Franklin Police Lieutenant Chris Clausi testified that he responded to the accident scene and arrived after Officer Kroeger and his partner. He further testified that fifteen minutes prior to his responding to the accident, he had seen appellant driving a small red car on West Main Street. When asked, "[H]ow confident are you that that same person you saw, the person driving the vehicle earlier, was [appellant]?" Lieutenant Clausi responded, "One hundred percent confident." During cross-examination, Lieutenant Clausi stated that appellant's identity "stuck in [his] mind" because he saw him at the intersection and then fifteen minutes later, saw the same vehicle and appellant involved in a car accident. He explained that when he initially saw appellant, his patrol car was stopped while waiting to turn and that he was in a well-lit area. The State rested its casein-chief.

On behalf of appellant, Donna Peek testified that on September 19, 2010, she gave the keys to a "reddish maroon" car to Malcomb Bennett so that Mr. Bennett could drive appellant and Mr. Sweeny to the store to buy cigarettes for appellant and Ms. Peek. She stated that she saw Mr. Bennett get into the driver's seat of the car.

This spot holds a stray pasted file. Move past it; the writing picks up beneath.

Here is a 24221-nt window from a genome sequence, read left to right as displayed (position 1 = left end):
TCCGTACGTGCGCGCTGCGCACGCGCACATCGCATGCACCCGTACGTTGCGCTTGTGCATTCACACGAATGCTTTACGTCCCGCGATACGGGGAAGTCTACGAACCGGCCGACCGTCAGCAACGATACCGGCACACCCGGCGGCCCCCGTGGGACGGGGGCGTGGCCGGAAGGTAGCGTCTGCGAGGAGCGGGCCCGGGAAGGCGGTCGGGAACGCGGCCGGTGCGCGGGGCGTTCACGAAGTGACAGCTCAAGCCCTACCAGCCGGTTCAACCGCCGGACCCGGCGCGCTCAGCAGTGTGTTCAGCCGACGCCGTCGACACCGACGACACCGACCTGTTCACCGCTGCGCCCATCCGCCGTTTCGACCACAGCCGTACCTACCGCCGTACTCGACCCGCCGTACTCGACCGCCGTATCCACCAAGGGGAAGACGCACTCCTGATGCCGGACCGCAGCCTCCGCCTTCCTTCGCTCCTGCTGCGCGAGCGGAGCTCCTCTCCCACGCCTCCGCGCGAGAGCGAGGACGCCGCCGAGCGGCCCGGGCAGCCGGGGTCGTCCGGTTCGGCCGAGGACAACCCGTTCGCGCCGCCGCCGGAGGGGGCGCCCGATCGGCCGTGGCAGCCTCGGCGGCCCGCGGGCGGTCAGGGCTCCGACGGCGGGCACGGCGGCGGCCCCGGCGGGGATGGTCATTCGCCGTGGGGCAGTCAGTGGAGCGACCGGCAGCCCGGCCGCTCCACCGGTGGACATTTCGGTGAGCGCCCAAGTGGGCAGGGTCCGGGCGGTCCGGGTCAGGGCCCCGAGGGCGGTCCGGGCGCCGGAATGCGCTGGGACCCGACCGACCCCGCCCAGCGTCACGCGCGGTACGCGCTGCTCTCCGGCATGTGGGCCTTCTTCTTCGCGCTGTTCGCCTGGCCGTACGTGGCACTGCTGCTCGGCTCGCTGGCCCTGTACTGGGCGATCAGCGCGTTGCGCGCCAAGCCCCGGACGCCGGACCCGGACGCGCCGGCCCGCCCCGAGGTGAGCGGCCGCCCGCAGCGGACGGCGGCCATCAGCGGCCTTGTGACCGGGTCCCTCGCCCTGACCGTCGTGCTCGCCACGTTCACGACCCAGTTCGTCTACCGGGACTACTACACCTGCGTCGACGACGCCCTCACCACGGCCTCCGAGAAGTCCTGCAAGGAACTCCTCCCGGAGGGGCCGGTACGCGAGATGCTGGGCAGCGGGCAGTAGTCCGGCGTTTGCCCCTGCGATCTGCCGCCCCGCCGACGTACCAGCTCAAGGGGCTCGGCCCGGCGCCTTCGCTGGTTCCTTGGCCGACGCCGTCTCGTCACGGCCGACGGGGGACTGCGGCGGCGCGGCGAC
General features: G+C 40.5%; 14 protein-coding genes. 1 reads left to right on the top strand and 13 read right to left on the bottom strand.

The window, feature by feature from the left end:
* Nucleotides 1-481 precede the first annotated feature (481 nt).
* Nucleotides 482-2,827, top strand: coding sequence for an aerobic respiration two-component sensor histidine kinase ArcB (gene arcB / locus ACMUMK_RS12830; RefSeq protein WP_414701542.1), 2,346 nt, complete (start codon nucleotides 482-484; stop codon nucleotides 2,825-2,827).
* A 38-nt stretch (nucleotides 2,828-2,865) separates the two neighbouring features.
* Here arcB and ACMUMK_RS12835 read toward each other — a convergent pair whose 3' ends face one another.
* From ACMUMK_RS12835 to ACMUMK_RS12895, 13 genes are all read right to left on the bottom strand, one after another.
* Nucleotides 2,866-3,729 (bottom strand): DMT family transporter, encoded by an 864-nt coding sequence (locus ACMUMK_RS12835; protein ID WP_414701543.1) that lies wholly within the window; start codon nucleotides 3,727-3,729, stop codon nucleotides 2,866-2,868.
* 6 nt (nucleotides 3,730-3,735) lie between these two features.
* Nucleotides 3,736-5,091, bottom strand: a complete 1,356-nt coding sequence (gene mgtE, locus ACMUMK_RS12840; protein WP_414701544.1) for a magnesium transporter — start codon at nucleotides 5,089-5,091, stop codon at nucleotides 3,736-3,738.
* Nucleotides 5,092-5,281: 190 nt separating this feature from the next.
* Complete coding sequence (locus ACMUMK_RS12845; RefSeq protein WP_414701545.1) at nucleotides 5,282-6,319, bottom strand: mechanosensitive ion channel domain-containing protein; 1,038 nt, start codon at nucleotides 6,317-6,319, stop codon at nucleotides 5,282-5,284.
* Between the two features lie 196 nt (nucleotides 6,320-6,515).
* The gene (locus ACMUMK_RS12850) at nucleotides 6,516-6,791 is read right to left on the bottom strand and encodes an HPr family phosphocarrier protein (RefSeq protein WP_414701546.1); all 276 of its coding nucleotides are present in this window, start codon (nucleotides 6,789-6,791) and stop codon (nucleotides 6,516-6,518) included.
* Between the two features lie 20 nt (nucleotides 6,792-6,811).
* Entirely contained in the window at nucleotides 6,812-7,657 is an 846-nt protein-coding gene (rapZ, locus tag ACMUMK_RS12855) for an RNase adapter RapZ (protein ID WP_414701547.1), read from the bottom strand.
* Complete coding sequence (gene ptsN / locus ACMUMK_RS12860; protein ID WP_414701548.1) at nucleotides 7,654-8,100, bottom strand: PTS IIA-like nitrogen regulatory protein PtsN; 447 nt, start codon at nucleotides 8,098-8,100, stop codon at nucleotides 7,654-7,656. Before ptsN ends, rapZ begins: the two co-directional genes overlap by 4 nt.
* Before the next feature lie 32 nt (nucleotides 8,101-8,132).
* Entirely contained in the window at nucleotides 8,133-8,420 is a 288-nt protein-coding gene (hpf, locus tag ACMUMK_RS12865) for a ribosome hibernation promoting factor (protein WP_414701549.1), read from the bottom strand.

Malcomb Bennett testified that on September 19, 2010, he went to appellant's house and that he drove a red car to the store to buy cigarettes. During the trip, the car got a flat tire, and he pulled the car to the side of the street. Due the steep embankment, the car slid off into a ditch. Mr. Bennett stated that he left the scene to try to find a spare tire, leaving appellant, another man, and the keys to the car at the scene, but that after visiting "two or three different places, " he was unable to find a tire that fit the car. Mr. Bennett explained that he went back to the scene of the accident the next morning but that the car was no longer there. During cross-examination, Mr. Bennett stated that he drove the car because appellant had been drinking, although he was uncertain as to the amount of alcohol appellant had consumed. Mr. Bennett described his attempts to find a tire and stated that his search lasted between twenty-five and thirty minutes before he decided to go home. Mr. Bennett stated that he had never told anyone that he was driving the vehicle on the night in question because "[n]obody ever asked [him]."

After hearing this proof, the jury found appellant guilty of DUI. At the subsequent bench trial regarding the count for DUI, second offense, the trial court received a certified copy of a prior DUI conviction and found that appellant was guilty beyond a reasonable doubt of DUI, second offense. The trial court merged the two DUI convictions and ...